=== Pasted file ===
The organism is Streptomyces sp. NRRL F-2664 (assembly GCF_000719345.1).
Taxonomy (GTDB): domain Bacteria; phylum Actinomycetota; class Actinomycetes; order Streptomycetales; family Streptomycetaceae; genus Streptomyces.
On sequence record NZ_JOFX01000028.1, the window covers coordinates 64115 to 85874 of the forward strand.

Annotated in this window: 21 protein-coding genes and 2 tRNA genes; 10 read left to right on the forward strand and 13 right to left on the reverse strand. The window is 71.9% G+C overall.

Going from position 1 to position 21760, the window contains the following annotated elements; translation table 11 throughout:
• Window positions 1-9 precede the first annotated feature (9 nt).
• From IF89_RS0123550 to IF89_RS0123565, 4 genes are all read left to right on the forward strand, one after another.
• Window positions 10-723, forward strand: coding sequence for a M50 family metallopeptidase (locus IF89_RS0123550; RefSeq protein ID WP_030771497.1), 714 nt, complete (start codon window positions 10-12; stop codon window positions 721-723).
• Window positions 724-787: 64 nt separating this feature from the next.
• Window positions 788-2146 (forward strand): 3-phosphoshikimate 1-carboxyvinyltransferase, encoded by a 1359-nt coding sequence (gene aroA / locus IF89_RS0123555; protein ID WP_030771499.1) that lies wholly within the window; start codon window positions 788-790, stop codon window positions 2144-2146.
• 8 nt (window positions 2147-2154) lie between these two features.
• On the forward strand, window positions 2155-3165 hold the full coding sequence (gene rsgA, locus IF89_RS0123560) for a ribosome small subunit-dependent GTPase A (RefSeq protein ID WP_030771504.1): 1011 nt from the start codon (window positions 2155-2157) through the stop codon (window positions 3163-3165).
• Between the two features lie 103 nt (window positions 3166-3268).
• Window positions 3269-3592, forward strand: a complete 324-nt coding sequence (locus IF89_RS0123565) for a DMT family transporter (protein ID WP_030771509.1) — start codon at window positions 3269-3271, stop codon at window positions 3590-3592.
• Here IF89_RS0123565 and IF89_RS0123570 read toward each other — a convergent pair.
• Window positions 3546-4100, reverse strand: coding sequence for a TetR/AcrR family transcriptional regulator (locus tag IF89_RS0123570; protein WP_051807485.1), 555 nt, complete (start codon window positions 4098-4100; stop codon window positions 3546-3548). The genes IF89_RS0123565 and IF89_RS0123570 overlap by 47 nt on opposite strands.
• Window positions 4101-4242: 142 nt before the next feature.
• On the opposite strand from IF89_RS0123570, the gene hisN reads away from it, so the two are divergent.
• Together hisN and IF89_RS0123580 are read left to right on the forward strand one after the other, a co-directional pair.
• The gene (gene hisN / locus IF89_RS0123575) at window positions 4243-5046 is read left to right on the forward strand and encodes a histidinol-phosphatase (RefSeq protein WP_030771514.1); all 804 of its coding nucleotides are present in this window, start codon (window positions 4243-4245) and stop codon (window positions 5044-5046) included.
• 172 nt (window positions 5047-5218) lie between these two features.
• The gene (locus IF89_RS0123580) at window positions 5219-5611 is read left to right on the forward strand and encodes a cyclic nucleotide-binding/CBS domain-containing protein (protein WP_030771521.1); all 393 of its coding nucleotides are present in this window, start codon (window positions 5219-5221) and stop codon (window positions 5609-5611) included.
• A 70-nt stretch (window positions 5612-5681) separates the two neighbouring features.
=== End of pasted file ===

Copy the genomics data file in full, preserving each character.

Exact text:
The organism is Streptomyces sp. NRRL F-2664 (assembly GCF_000719345.1).
Taxonomy (GTDB): domain Bacteria; phylum Actinomycetota; class Actinomycetes; order Streptomycetales; family Streptomycetaceae; genus Streptomyces.
On sequence record NZ_JOFX01000028.1, the window covers coordinates 64115 to 85874 of the forward strand.

Annotated in this window: 21 protein-coding genes and 2 tRNA genes; 10 read left to right on the forward strand and 13 right to left on the reverse strand. The window is 71.9% G+C overall.

Going from position 1 to position 21760, the window contains the following annotated elements; translation table 11 throughout:
• Window positions 1-9 precede the first annotated feature (9 nt).
• From IF89_RS0123550 to IF89_RS0123565, 4 genes are all read left to right on the forward strand, one after another.
• Window positions 10-723, forward strand: coding sequence for a M50 family metallopeptidase (locus IF89_RS0123550; RefSeq protein ID WP_030771497.1), 714 nt, complete (start codon window positions 10-12; stop codon window positions 721-723).
• Window positions 724-787: 64 nt separating this feature from the next.
• Window positions 788-2146 (forward strand): 3-phosphoshikimate 1-carboxyvinyltransferase, encoded by a 1359-nt coding sequence (gene aroA / locus IF89_RS0123555; protein ID WP_030771499.1) that lies wholly within the window; start codon window positions 788-790, stop codon window positions 2144-2146.
• 8 nt (window positions 2147-2154) lie between these two features.
• On the forward strand, window positions 2155-3165 hold the full coding sequence (gene rsgA, locus IF89_RS0123560) for a ribosome small subunit-dependent GTPase A (RefSeq protein ID WP_030771504.1): 1011 nt from the start codon (window positions 2155-2157) through the stop codon (window positions 3163-3165).
• Between the two features lie 103 nt (window positions 3166-3268).
• Window positions 3269-3592, forward strand: a complete 324-nt coding sequence (locus IF89_RS0123565) for a DMT family transporter (protein ID WP_030771509.1) — start codon at window positions 3269-3271, stop codon at window positions 3590-3592.
• Here IF89_RS0123565 and IF89_RS0123570 read toward each other — a convergent pair.
• Window positions 3546-4100, reverse strand: coding sequence for a TetR/AcrR family transcriptional regulator (locus tag IF89_RS0123570; protein WP_051807485.1), 555 nt, complete (start codon window positions 4098-4100; stop codon window positions 3546-3548). The genes IF89_RS0123565 and IF89_RS0123570 overlap by 47 nt on opposite strands.
• Window positions 4101-4242: 142 nt before the next feature.
• On the opposite strand from IF89_RS0123570, the gene hisN reads away from it, so the two are divergent.
• Together hisN and IF89_RS0123580 are read left to right on the forward strand one after the other, a co-directional pair.
• The gene (gene hisN / locus IF89_RS0123575) at window positions 4243-5046 is read left to right on the forward strand and encodes a histidinol-phosphatase (RefSeq protein WP_030771514.1); all 804 of its coding nucleotides are present in this window, start codon (window positions 4243-4245) and stop codon (window positions 5044-5046) included.
• 172 nt (window positions 5047-5218) lie between these two features.
• The gene (locus IF89_RS0123580) at window positions 5219-5611 is read left to right on the forward strand and encodes a cyclic nucleotide-binding/CBS domain-containing protein (protein WP_030771521.1); all 393 of its coding nucleotides are present in this window, start codon (window positions 5219-5221) and stop codon (window positions 5609-5611) included.
• A 70-nt stretch (window positions 5612-5681) separates the two neighbouring features.